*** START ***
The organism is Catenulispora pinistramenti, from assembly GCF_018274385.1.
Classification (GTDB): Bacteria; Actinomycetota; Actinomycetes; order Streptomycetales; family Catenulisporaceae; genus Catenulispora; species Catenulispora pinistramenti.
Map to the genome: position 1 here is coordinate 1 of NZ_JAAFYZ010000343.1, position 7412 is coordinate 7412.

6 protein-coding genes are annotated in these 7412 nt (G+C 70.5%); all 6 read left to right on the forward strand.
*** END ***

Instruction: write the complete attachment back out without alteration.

The organism is Catenulispora pinistramenti, from assembly GCF_018274385.1.
Classification (GTDB): Bacteria; Actinomycetota; Actinomycetes; order Streptomycetales; family Catenulisporaceae; genus Catenulispora; species Catenulispora pinistramenti.
Map to the genome: position 1 here is coordinate 1 of NZ_JAAFYZ010000343.1, position 7412 is coordinate 7412.

6 protein-coding genes are annotated in these 7412 nt (G+C 70.5%); all 6 read left to right on the forward strand.